The question in the National Bank analysis then becomes whether or not a “probable claim of another” can cloud the title to the point where it is considered unmarketable, even if the interest does not directly effect the condition of the property or the intended use. Thus, it is important for a Vermont title abstractor to investigate and disclose to their client all potential defects, not just those that hold a direct financial interest to a property.
A right of first refusal held by a third party is a prime example of such a disclosure. For arguments sake, a case can be made that such an option by a third party breaches the marketability provision by giving preferential treatment to someone other then the buyer if they intend to sell the land at a future date. However, what if the first refusal only allows the third party to purchase the property at a price that is set by the owner and thus, not subject the owner to a discount or other concessions to the third party?
Abstracting a Vermont tile is not as simple as running a 40 year chain of title and then running back a list of mortgages and liens to see which are still active on the land. It takes a much deeper understanding of the property and the instruments that bare an interest in the land for an effective title opinion to be constructed. Understanding the Vermont case law that surrounds such an analysis is a crucial first step in being able to advise clients of all potential defects that can hold a substantial impact on their final purchasing decision.
Vermont is best know for its rural charm. Small towns with under 3000 residents are the norm throughout Vermont’s landscape. Also, in a similar fashion, many of these town offices are quaint in size and somewhat unique in how they index their land records.
From online databases, to card catalogues to “ledger sheets”, it can be difficult to find exactly what you are looking for if you first do not have experience in how to look for it. Although many of the larger cities have converted to a digitized index that easily allows the abstractor to search by name or physical address, most of the smaller towns still rely on the hard copy approach, indexing their recordings through a physical recording. Although most of these indexes are organized fairly well, there is a significant reliance on documents being returned to the exact location they were found.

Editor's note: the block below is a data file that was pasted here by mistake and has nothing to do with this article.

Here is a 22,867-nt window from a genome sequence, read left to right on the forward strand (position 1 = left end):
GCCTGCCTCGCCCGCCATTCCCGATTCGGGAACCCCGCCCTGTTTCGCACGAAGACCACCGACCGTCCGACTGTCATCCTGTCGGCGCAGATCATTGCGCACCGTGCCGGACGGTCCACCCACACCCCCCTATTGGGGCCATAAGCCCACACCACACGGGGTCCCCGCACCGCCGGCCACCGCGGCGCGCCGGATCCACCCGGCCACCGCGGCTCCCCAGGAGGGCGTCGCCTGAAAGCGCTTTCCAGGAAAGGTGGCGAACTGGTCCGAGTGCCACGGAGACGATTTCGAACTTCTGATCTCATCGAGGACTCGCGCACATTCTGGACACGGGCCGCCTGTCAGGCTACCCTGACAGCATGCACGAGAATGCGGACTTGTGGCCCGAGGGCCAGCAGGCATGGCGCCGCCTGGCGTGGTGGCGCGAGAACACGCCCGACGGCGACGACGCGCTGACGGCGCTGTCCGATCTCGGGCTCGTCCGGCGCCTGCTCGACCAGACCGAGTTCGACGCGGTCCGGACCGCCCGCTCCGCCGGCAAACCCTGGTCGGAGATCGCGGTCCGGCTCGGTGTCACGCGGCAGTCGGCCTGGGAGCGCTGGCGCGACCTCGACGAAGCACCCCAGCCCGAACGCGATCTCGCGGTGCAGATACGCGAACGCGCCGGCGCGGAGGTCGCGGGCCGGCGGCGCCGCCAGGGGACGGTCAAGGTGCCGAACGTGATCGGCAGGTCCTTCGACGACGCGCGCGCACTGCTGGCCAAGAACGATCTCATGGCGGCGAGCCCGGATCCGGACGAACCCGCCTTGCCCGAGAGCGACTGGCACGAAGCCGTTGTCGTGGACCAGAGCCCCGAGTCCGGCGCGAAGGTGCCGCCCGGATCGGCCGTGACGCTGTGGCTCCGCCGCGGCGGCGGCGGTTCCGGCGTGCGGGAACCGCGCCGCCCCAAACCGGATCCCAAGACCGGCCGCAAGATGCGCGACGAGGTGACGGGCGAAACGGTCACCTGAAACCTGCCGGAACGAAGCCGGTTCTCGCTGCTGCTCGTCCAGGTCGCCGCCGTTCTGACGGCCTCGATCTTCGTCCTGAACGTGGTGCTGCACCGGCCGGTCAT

This process can lead to misplaced index cards, or improperly recorded documents, which an abstractor needs to exercise diligence in finding before submitting their final title report. To minimize this risk it is important to research the type of index prior to visiting the town clerk and to understand what potential errors can occur with these indexes so that a proper plan can be put in place when making the trip.
Vermont Title Standards Section 1.1 states that “an attorney has an obligation to identify those factual circumstances which constitute clouds on the title that are disclosed in the public records and report those matters to the recipient of the results of the search.” Due to this standard, the question then becomes, what effect an improperly recorded instrument would have on the marketability of title.
It is difficult to discern whether an instrument improperly filed still raises a standard of care by the title abstractor to disclose. The closest analysis that can be found in Vermont Supreme Court Case law is in the decision of Estate of Fleming v. Nicholson which states “in conducting a title search for a client, an attorney has a duty to inform and explain to the client the implications of any clouds on the title that would influence a reasonably prudent purchaser not to purchase the property.”
Although it is impossible to catch all errors that surround an index or filing mistake, understanding one’s role in exercising due diligence in looking beyond what the indexes read, will limit any potential errors suffered by Vermont title searchers. Taking a careful and organized approach that may vary depending on the clerk’s index system is an excellent first step in reducing the risk for these costly errors.